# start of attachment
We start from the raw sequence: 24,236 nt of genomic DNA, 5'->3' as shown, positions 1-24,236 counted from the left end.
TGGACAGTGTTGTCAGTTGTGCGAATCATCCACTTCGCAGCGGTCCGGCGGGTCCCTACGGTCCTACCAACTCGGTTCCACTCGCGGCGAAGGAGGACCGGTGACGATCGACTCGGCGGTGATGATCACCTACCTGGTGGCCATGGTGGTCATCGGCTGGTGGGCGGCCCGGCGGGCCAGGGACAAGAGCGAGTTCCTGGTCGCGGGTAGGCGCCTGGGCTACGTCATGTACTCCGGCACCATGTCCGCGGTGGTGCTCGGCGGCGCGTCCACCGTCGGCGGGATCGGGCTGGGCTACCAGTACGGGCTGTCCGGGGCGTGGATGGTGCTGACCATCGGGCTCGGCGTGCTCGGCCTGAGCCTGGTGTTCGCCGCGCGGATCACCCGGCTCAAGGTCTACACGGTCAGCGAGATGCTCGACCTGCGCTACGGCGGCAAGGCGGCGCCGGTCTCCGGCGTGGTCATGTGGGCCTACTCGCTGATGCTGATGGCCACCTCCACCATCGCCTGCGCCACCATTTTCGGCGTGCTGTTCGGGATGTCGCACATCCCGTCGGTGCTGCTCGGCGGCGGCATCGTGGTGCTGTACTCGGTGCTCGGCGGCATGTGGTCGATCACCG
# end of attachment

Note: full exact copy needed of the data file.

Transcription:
We start from the raw sequence: 24,236 nt of genomic DNA, 5'->3' as shown, positions 1-24,236 counted from the left end.
TGGACAGTGTTGTCAGTTGTGCGAATCATCCACTTCGCAGCGGTCCGGCGGGTCCCTACGGTCCTACCAACTCGGTTCCACTCGCGGCGAAGGAGGACCGGTGACGATCGACTCGGCGGTGATGATCACCTACCTGGTGGCCATGGTGGTCATCGGCTGGTGGGCGGCCCGGCGGGCCAGGGACAAGAGCGAGTTCCTGGTCGCGGGTAGGCGCCTGGGCTACGTCATGTACTCCGGCACCATGTCCGCGGTGGTGCTCGGCGGCGCGTCCACCGTCGGCGGGATCGGGCTGGGCTACCAGTACGGGCTGTCCGGGGCGTGGATGGTGCTGACCATCGGGCTCGGCGTGCTCGGCCTGAGCCTGGTGTTCGCCGCGCGGATCACCCGGCTCAAGGTCTACACGGTCAGCGAGATGCTCGACCTGCGCTACGGCGGCAAGGCGGCGCCGGTCTCCGGCGTGGTCATGTGGGCCTACTCGCTGATGCTGATGGCCACCTCCACCATCGCCTGCGCCACCATTTTCGGCGTGCTGTTCGGGATGTCGCACATCCCGTCGGTGCTGCTCGGCGGCGGCATCGTGGTGCTGTACTCGGTGCTCGGCGGCATGTGGTCGATCACCG